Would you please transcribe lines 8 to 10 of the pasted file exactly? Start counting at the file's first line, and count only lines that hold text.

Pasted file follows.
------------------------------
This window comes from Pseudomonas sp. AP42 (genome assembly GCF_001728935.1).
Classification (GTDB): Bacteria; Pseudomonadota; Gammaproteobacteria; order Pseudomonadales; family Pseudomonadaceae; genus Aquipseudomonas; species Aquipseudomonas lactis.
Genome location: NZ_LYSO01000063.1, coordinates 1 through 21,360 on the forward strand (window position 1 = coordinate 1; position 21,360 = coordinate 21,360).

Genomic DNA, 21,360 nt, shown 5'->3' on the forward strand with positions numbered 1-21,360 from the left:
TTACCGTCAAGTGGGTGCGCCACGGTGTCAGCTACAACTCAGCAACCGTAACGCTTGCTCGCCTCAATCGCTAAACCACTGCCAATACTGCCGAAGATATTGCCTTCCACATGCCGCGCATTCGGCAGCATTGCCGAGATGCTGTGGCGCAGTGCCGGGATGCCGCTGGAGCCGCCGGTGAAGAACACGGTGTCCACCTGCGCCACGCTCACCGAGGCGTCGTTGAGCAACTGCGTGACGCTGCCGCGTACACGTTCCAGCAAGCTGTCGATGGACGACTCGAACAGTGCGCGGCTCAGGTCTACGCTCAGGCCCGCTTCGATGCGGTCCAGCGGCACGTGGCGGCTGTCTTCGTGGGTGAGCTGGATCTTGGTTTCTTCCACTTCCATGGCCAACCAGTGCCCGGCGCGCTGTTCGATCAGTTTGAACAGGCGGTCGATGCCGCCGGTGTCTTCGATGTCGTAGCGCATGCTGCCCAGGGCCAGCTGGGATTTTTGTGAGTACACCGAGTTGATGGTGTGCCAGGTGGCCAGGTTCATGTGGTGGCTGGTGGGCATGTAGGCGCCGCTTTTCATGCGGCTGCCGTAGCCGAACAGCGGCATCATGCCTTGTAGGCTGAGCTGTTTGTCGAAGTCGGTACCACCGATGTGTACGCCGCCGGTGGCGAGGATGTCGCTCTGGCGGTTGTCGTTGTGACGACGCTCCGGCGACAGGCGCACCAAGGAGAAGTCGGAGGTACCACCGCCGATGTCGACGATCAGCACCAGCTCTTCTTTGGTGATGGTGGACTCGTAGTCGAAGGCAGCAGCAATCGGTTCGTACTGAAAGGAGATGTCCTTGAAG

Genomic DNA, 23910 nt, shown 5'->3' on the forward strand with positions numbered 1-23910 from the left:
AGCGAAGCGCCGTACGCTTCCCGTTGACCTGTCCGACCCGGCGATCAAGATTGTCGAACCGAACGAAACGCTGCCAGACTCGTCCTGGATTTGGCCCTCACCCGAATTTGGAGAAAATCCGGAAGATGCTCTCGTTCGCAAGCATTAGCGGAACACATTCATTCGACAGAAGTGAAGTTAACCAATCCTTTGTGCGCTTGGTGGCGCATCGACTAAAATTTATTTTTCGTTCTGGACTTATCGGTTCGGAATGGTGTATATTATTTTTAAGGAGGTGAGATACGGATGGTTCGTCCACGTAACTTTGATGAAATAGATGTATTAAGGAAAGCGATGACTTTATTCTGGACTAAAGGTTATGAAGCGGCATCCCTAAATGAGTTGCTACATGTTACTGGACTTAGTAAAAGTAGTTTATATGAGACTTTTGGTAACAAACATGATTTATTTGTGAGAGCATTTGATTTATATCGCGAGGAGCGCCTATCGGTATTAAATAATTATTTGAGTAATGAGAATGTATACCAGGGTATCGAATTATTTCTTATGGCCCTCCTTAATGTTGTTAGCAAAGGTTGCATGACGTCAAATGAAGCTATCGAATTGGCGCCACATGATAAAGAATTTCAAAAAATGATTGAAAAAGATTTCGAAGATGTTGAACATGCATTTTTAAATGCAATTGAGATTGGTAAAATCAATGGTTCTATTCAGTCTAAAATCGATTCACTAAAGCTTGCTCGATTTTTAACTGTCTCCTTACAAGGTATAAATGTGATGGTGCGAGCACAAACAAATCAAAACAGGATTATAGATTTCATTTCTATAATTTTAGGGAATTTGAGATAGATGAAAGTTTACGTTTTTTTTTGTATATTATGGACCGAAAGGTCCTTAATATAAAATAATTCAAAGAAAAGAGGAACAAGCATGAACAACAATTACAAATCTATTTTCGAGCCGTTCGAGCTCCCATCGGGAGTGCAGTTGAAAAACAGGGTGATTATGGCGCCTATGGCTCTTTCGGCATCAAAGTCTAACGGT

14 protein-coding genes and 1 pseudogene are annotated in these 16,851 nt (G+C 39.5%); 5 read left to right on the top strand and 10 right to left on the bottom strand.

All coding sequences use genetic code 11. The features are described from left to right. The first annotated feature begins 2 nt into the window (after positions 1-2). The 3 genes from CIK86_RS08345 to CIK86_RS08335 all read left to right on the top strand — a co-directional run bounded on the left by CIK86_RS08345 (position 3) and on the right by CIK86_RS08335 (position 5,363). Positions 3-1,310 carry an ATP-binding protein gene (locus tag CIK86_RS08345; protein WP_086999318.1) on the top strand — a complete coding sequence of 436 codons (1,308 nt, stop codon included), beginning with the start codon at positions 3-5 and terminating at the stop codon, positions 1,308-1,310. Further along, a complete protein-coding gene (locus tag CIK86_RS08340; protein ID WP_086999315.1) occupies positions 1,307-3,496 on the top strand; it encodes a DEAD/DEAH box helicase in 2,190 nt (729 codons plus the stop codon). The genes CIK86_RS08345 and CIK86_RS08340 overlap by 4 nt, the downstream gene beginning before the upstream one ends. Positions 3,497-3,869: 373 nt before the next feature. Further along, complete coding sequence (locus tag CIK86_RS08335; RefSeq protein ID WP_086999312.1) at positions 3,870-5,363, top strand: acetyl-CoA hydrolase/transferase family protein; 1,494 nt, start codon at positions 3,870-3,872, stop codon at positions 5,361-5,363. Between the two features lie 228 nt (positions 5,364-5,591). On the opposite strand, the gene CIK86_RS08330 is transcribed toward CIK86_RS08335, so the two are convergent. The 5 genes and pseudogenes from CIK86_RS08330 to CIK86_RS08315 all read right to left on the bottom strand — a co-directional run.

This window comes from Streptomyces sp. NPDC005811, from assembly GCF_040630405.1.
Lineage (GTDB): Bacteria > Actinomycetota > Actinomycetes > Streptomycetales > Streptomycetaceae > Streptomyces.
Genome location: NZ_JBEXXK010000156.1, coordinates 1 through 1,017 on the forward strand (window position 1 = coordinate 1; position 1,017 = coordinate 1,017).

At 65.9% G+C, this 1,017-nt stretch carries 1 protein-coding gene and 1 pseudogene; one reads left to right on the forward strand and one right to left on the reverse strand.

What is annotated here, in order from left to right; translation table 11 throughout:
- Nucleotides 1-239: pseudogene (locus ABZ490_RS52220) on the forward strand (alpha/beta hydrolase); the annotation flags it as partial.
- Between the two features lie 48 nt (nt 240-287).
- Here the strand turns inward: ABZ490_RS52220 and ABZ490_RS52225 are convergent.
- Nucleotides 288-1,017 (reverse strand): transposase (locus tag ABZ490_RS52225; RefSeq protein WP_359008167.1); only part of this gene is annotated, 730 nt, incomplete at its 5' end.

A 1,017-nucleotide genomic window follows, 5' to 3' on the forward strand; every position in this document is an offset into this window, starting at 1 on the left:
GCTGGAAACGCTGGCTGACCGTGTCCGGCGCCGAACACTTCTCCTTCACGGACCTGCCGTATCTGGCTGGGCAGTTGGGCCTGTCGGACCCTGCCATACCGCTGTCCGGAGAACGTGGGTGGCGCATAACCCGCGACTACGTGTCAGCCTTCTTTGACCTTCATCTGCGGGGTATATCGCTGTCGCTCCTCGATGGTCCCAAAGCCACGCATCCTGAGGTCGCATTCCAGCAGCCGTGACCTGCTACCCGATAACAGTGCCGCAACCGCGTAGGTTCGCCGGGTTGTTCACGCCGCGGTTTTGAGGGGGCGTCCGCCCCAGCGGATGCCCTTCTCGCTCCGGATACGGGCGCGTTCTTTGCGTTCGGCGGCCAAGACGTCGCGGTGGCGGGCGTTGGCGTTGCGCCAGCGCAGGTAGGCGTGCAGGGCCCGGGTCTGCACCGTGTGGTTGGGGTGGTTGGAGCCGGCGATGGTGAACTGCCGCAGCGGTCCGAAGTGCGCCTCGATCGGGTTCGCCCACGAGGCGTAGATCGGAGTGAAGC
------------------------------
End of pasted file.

14 protein-coding genes and 1 pseudogene are annotated in these 16,851 nt (G+C 39.5%); 5 read left to right on the top strand and 10 right to left on the bottom strand.

All coding sequences use genetic code 11. The features are described from left to right. The first annotated feature begins 2 nt into the window (after positions 1-2). The 3 genes from CIK86_RS08345 to CIK86_RS08335 all read left to right on the top strand — a co-directional run bounded on the left by CIK86_RS08345 (position 3) and on the right by CIK86_RS08335 (position 5,363). Positions 3-1,310 carry an ATP-binding protein gene (locus tag CIK86_RS08345; protein WP_086999318.1) on the top strand — a complete coding sequence of 436 codons (1,308 nt, stop codon included), beginning with the start codon at positions 3-5 and terminating at the stop codon, positions 1,308-1,310. Further along, a complete protein-coding gene (locus tag CIK86_RS08340; protein ID WP_086999315.1) occupies positions 1,307-3,496 on the top strand; it encodes a DEAD/DEAH box helicase in 2,190 nt (729 codons plus the stop codon). The genes CIK86_RS08345 and CIK86_RS08340 overlap by 4 nt, the downstream gene beginning before the upstream one ends. Positions 3,497-3,869: 373 nt before the next feature. Further along, complete coding sequence (locus tag CIK86_RS08335; RefSeq protein ID WP_086999312.1) at positions 3,870-5,363, top strand: acetyl-CoA hydrolase/transferase family protein; 1,494 nt, start codon at positions 3,870-3,872, stop codon at positions 5,361-5,363. Between the two features lie 228 nt (positions 5,364-5,591). On the opposite strand, the gene CIK86_RS08330 is transcribed toward CIK86_RS08335, so the two are convergent. The 5 genes and pseudogenes from CIK86_RS08330 to CIK86_RS08315 all read right to left on the bottom strand — a co-directional run.

This window comes from Streptomyces sp. NPDC005811, from assembly GCF_040630405.1.